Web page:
By Mary Ann Labant

Producing living cells as a therapeutic product is a complex process. To date, autologous-based cells comprise the majority of clinically-evaluated CAR T-cell products. Although autologous therapies can indeed be effective and life-changing for patients, this approach poses time and logistics constraints. Allogeneic cell products, generated using cells from healthy donors, can potentially overcome these limitations and provide the generation of “off-the-shelf” products.

But the technologies, solutions, and equipment needed to bring allogeneic cell therapies to large-scale clinical trials and global commercialization are not yet commercially available and that is, besides the biological challenge to guarantee immune evasion of these cells, one of the key bottlenecks facing the industry.

blood drawn
To capture the potential of using healthy donor stem cells as the basis for cell therapies, cells must be programmed in a way to avoid attack by the recipient’s immune system. [Stefania Pelfini, La Waziya Photography/Getty Images]
“Allogeneic stem cell therapy is exciting because a stem cell has the potential to differentiate into almost any kind of tissue cell and therefore can address the root cause of a huge variety of diseases,” said Thomas Bieringer, PhD, technical leader, Bayer.

To capture the potential of using healthy donor stem cells as the basis for cell therapies, cells must be programmed in a way to avoid attack by the recipient’s immune system. Recent developments in gene editing technologies support strategies to design immune evasion.

“So now, we have the basis for moving from a single-patient autologous therapy to a one-to-many allogeneic therapy. However, we need the technologies, solutions, and equipment to make that possible,” pointed out Aaron Dulgar-Tulloch, PhD, chief technology officer, Cytiva. Cytiva and Bayer share a vision and common view of the challenges limiting the advancement of allogeneic cell therapy and believe that together they can overcome these challenges.

The companies are collaborating to build a fully-automated, modular platform that can be utilized for scaleup and manufacturing of multiple cell therapy products. The concept will use fully-characterized individual equipment modules that can be incorporated in a plug-and-play scenario. Both Dulgar-Tulloch and Bieringer believe this will accelerate the learning curve.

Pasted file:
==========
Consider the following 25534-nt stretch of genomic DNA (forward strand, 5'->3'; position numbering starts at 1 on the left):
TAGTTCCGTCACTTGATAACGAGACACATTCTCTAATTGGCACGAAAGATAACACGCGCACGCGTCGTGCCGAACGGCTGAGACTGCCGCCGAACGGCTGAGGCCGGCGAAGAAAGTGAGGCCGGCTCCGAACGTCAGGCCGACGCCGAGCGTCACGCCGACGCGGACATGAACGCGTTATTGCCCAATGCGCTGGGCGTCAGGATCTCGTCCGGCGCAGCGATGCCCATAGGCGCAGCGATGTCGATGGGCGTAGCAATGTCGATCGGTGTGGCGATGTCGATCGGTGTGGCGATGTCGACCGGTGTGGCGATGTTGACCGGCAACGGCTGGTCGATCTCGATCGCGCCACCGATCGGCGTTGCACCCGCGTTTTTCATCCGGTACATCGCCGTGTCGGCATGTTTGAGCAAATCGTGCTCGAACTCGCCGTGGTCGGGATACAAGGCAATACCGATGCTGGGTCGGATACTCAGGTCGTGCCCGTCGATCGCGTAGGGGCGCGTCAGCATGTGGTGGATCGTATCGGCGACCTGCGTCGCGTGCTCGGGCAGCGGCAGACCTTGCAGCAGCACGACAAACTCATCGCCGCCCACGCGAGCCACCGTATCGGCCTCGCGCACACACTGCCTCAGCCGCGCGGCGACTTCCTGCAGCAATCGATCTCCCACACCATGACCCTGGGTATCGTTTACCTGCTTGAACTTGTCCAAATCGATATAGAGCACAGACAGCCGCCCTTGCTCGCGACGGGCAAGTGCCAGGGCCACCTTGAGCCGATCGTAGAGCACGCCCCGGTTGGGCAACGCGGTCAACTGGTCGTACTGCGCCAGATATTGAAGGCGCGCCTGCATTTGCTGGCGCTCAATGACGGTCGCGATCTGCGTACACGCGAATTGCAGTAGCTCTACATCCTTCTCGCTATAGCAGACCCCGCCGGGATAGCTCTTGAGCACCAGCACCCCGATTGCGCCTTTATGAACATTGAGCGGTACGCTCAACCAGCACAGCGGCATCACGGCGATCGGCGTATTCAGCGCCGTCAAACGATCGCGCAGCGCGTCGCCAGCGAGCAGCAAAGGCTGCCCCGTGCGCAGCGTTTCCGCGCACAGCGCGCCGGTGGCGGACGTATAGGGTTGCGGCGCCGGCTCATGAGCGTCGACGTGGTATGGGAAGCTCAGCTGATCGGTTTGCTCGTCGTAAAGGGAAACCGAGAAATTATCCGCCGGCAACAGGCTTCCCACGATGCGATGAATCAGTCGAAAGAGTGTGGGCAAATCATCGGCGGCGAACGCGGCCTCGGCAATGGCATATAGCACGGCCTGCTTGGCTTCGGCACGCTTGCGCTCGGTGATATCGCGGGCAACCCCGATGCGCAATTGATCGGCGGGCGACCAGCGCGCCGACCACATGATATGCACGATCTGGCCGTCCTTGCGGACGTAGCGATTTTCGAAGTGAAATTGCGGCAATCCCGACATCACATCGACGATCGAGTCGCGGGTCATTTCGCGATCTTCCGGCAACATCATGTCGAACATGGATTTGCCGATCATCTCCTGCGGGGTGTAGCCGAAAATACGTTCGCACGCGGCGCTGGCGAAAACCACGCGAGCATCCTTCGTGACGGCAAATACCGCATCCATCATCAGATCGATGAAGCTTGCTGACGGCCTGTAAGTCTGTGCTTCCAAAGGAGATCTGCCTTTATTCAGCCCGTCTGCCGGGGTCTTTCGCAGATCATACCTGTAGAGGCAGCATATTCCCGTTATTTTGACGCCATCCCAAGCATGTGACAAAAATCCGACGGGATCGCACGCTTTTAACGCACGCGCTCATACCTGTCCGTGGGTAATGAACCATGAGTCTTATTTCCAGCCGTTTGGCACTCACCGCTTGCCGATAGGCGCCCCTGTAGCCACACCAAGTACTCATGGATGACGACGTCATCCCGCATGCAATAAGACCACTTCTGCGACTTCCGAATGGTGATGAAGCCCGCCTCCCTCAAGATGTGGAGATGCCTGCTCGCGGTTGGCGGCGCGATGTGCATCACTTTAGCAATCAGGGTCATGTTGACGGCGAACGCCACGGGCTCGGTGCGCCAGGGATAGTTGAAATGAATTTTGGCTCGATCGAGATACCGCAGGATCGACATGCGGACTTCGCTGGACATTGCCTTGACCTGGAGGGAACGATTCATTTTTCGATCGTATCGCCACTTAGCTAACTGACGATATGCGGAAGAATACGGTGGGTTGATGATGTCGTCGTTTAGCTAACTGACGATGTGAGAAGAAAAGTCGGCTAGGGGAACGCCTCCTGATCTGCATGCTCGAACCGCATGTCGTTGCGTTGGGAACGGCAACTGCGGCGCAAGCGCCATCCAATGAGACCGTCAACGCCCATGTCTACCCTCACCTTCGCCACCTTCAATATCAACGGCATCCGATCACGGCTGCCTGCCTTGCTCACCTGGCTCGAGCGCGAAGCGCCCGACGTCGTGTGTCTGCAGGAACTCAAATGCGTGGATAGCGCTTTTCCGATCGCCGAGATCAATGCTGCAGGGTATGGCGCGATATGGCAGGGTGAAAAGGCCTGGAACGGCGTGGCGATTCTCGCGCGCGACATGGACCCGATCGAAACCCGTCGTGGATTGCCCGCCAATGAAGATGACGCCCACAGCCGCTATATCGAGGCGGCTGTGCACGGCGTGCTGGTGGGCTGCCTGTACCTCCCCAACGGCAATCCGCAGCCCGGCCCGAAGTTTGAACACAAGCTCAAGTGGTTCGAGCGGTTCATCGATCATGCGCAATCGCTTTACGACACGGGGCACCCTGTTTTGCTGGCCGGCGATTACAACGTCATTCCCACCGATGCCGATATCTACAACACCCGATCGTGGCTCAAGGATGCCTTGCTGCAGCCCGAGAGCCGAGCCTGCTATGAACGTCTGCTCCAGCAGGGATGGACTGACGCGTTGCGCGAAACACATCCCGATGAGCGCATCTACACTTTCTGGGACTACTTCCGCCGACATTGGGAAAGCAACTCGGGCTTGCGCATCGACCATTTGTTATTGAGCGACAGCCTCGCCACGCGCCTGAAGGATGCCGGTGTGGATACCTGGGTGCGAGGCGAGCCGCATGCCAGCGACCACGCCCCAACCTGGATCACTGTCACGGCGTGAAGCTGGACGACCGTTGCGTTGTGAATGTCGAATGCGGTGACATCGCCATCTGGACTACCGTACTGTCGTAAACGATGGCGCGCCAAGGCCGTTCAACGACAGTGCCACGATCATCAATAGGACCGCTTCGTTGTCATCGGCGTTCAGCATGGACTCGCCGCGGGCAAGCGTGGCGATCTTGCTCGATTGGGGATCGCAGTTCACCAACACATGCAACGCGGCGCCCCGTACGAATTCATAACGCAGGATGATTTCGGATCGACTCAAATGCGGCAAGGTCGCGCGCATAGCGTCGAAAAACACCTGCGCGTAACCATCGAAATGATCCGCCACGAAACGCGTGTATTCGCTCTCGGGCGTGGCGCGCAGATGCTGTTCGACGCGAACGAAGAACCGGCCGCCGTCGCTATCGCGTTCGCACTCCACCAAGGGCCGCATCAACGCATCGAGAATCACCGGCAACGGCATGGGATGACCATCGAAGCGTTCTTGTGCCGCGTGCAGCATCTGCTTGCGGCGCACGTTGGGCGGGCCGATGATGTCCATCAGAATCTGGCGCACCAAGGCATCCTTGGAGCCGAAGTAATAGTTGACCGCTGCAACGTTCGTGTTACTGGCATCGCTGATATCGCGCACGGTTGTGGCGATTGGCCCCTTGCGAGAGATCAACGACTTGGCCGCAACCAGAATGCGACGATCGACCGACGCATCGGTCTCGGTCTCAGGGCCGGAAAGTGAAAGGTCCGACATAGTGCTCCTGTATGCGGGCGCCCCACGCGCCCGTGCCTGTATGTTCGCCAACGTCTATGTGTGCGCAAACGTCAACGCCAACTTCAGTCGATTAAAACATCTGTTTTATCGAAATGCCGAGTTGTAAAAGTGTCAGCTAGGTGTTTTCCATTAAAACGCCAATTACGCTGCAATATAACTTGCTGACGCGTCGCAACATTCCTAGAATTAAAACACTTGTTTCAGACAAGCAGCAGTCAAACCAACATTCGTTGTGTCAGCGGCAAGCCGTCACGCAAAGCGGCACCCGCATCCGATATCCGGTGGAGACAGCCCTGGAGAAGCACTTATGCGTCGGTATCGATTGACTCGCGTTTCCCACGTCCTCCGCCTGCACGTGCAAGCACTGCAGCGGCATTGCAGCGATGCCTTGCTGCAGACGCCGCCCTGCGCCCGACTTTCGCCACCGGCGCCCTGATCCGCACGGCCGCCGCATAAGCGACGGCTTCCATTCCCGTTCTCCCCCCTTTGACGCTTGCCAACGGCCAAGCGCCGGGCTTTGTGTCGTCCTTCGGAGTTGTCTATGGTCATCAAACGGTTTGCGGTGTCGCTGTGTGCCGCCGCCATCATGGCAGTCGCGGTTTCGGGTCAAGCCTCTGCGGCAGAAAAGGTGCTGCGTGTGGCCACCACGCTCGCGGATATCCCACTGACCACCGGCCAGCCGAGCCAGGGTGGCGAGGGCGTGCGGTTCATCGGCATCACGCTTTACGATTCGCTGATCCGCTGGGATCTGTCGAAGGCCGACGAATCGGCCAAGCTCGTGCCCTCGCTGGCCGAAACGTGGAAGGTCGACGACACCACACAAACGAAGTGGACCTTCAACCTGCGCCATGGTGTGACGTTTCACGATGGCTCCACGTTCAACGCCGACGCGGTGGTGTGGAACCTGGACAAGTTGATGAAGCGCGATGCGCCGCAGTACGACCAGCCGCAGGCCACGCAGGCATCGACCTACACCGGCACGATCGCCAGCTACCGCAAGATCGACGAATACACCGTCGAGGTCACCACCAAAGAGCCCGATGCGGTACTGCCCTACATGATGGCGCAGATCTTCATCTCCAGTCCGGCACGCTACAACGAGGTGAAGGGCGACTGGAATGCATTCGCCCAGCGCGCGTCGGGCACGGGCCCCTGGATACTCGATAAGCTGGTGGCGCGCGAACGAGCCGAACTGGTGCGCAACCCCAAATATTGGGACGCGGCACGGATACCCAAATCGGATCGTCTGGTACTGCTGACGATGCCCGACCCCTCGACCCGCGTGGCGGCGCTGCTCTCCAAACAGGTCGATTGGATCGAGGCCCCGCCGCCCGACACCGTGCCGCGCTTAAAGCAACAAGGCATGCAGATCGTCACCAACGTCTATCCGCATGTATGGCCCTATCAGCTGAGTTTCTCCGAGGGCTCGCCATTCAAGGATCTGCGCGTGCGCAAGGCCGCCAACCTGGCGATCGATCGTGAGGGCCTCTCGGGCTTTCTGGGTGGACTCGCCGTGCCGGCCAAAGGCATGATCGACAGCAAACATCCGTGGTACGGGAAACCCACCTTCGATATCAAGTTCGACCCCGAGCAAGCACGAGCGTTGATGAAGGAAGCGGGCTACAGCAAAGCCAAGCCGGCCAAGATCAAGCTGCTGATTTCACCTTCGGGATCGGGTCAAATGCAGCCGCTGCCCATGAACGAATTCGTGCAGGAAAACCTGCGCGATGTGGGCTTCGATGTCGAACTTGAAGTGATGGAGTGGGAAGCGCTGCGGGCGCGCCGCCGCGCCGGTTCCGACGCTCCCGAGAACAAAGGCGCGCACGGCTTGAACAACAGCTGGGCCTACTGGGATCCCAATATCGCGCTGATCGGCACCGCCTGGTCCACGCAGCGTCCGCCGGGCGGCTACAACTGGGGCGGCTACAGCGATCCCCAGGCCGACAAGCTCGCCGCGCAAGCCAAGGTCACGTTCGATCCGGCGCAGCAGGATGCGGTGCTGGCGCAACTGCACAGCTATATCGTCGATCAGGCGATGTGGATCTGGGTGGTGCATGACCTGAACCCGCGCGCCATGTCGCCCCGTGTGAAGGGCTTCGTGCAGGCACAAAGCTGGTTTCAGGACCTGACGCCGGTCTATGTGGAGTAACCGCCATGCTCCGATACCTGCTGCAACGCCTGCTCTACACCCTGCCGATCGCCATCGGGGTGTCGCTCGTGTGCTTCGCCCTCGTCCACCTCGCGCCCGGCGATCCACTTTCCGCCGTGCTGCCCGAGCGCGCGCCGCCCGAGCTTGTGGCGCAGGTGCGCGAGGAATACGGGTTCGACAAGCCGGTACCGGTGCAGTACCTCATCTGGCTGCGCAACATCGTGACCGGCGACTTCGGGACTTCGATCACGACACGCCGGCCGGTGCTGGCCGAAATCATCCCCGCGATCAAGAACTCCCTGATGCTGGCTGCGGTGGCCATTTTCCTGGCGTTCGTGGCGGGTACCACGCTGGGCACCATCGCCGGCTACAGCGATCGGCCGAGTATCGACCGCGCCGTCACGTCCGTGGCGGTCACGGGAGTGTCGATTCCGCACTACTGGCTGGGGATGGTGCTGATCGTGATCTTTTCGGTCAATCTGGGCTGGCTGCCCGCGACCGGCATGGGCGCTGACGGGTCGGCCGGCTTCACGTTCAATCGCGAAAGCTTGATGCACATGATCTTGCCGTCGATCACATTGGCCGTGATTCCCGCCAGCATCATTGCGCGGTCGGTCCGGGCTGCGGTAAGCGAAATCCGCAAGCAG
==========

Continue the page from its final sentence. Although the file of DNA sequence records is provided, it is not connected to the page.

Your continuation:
Human cells are fragile

Dealing with living cells as a therapeutic product makes the processes more complex than traditional biotherapeutics. Depending on the therapeutic application, different types of cells must be processed. These cells, which may need to be grown as aggregates, cell suspensions, or single cells, show higher sheer and nutrient and waste sensitivity relative to classical bioproduction cell lines.

In essence, the cells want to “feel good” in the corresponding reactors, which means that they require the right media composition. In addition, oxygen transfer and metabolic stress need to be precisely controlled. To provide the cells the optimal environment both the underlying biological process and the equipment performance must be optimized.

By leveraging both companies’ strengths the joint process team brings together Bayer’s deep knowledge of the biology and the manufacturing requirements of living cells with Cytiva’s expertise in the development of robust and automated equipment solutions. [Dani Serrano/Getty Images]
The development of this user-focused manufacturing platform is intended to address the sensitivity and requirements of different cell systems, work with a variety of model systems comprising different cell types, and utilize a broad range of modeling and lab experimental tools.


Enabling genomic medicines

The collaboration is focused on what the companies envision the entire genomic medicine field needs to bring cell therapies to patients faster. “If we are successful, we believe the entire community of therapy developers, technology providers and most importantly, patients, will benefit from accelerated, cost-effective, and globally available, allogeneic cell therapies,” said Dulgar-Tulloch.

The process began by aligning on the boundary conditions of the platform, i.e., the way to define the modularity (hardware and software plug-and-play), the automation and the process control concept. The initial focus is on two components with a current immense need: a 3D expansion system for production at scale and a robust harvest solution. As additional needs are identified other devices may follow.

The ultimate goal is to gather insights and offer solutions to a wide range of users driving the creation of an allogeneic cell therapy consensus platform. Bieringer emphasized that this will drive economies of scale and simplify global manufacturing, ultimately driving down costs to make allogeneic cell therapies more accessible.

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